Expert Doctors: A Non-Invasive Urine Test Just “Changed the Game” for Prostate Screening

Updated: Apr. 24, 2024

Most anyone who's experienced a prostate biopsy will understand the power of this advancement from University of Michigan researchers.

Affecting nearly 13% of American men, prostate cancer is the most prevalent male cancer aside from skin cancer. The primary screening method for prostate cancer is the PSA (prostate-specific antigen) test, a blood test that measures a protein produced by both healthy and cancerous prostate cells.

Elevated PSA levels suggest the presence of prostate cancer, but these levels can also be elevated due to other conditions, such as prostatitis (inflammation of the prostate) or benign prostatic hyperplasia (enlargement of the prostate).

Prostate cancer varies widely in its progression: Some forms grow slowly and pose minimal risk, while others are aggressive and require immediate intervention. Historically, the challenge for doctors has been in determining which cases of prostate cancer are likely to spread without resorting to unnecessary biopsies. A prostate biopsy can be a painful experience, and some patients have discovered particular sensitivity when there’s a need for the clinician to collect multiple specimens for pathological examination.

To address this challenge on both the patient’s side and the doctor’s, University of Michigan Rogel Cancer Center researchers have developed a new diagnostic tool: The MyProstateScore2.0 (MPS2) test. This new prostate cancer urine test, covered in the April 2024 issue of the peer-reviewed American Medical Association journal JAMA Oncology, is designed to differentiate between aggressive and non-aggressive forms of prostate cancer and, by doing so, has the potential to improve the diagnosis and management of prostate cancer.

Here’s what the researchers discovered

The prostate cancer urine test assesses 18 genes linked to high-grade prostate cancer—cancers that are more likely to grow and spread. It targets cancers classified as Gleason 3+4=7 or Grade Group 2 (GG2) or higher. The Gleason score is a grading system used to assess the severity of prostate cancer, where higher scores indicate more severe forms of the disease.

John T. Wei, MD, co-senior study author, chief of urology, and professor at Michigan Medicine, discussed this evolution of prostate cancer diagnosis in a press release: “Our standard test [PSA test] is lacking in terms of its ability to clearly identify those who have significant cancer. Twenty years ago, we were looking for any kind of cancer. Now we realize that slow-growing cancer doesn’t need to be treated. All of a sudden, the game changed.” Dr. Wei went on to help highlight what this means for patients: “Nobody wants to say, ‘Sign me up for another biopsy.’ We are always looking for alternatives and this is it.”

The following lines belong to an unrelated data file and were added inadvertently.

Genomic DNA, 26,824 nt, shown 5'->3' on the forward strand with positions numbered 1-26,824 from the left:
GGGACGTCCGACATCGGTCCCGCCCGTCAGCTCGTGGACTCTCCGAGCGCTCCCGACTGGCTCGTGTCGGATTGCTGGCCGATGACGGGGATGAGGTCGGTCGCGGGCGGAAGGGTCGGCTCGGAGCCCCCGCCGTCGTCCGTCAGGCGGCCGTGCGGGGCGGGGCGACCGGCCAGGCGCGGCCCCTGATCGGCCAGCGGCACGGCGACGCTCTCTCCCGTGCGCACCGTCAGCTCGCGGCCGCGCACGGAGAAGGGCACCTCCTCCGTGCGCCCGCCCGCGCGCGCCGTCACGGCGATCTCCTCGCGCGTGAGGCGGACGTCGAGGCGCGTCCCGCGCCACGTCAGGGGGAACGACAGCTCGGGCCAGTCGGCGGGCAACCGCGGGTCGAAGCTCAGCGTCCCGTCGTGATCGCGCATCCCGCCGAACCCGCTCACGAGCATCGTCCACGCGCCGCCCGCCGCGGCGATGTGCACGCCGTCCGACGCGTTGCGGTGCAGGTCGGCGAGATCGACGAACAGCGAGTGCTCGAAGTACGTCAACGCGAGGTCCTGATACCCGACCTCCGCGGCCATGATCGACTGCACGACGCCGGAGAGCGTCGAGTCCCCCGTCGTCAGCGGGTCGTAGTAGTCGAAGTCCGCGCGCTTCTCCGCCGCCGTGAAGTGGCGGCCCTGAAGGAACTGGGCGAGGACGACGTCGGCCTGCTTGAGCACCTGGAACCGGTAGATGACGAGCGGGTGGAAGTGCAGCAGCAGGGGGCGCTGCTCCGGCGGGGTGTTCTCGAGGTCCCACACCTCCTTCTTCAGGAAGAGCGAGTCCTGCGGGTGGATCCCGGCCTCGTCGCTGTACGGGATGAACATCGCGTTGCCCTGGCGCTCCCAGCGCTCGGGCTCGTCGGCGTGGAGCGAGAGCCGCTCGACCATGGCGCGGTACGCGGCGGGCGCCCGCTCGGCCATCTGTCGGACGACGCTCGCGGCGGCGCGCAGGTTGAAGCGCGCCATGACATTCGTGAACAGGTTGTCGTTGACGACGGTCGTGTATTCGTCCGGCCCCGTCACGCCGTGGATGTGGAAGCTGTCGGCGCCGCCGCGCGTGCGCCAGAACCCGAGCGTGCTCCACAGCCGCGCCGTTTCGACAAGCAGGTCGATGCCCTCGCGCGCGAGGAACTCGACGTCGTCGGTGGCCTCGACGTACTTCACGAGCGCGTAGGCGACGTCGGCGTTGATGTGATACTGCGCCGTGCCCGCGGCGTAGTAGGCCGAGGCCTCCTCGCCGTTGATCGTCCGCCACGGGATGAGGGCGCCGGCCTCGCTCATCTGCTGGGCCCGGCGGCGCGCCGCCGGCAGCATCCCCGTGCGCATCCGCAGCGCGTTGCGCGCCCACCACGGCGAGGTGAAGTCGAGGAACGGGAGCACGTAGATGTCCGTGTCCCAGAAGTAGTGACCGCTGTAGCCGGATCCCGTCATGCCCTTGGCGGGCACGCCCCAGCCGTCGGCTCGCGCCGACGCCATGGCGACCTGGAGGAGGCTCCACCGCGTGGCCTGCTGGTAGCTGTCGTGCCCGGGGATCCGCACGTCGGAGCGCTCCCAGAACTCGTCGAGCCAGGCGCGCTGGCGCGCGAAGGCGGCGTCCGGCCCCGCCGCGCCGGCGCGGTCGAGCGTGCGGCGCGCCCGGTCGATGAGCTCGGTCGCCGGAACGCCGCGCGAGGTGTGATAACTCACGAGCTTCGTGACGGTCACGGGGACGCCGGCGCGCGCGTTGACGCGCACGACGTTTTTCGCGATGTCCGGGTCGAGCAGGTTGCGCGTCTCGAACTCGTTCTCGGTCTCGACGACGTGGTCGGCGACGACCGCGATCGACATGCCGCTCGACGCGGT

This isn’t the first prostate cancer urine test developed by Dr. Wei and his colleagues. A previous version was created nearly a decade ago but failed to distinguish high-grade cancers. To develop the MPS2 test, the team analyzed over 58,000 genes and narrowed them down to 18, reliably indicating the presence of more serious disease. They then tested MPS2 on over 800 urine samples.

The results were remarkable: The MPS2 test accurately identified GG2 or higher cancers and was nearly 100% effective at ruling out Grade Group 1 (GG1) cancers, which are less likely to progress and cause harm. “If you’re negative on this test, it’s almost certain that you don’t have aggressive prostate cancer,” explains Arul M. Chinnaiyan, MD, PhD, professor of pathology and professor of urology at Michigan Medicine.

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How patient care for prostate cancer is improved

The researchers found that MPS2 testing can help avoid up to 41% of unnecessary prostate biopsies, compared to just 11% with PSA testing alone. This is especially beneficial for men who have already undergone biopsies and face the prospect of additional procedures due to rising PSA levels. MPS2 testing improves patient care and aligns medical interventions more closely with individual health needs, marking a major step forward in the management of prostate cancer.

If you’re wondering whether this prostate cancer screening will be available to you, for now the University of Michigan shares: “MPS2 is currently available through LynxDx, which is University of Michigan spin-off company that has an exclusive license from the university to commercialize MPS2. Patients interested in learning more can call the Michigan Medicine Cancer AnswerLine at 800-865-1125.”

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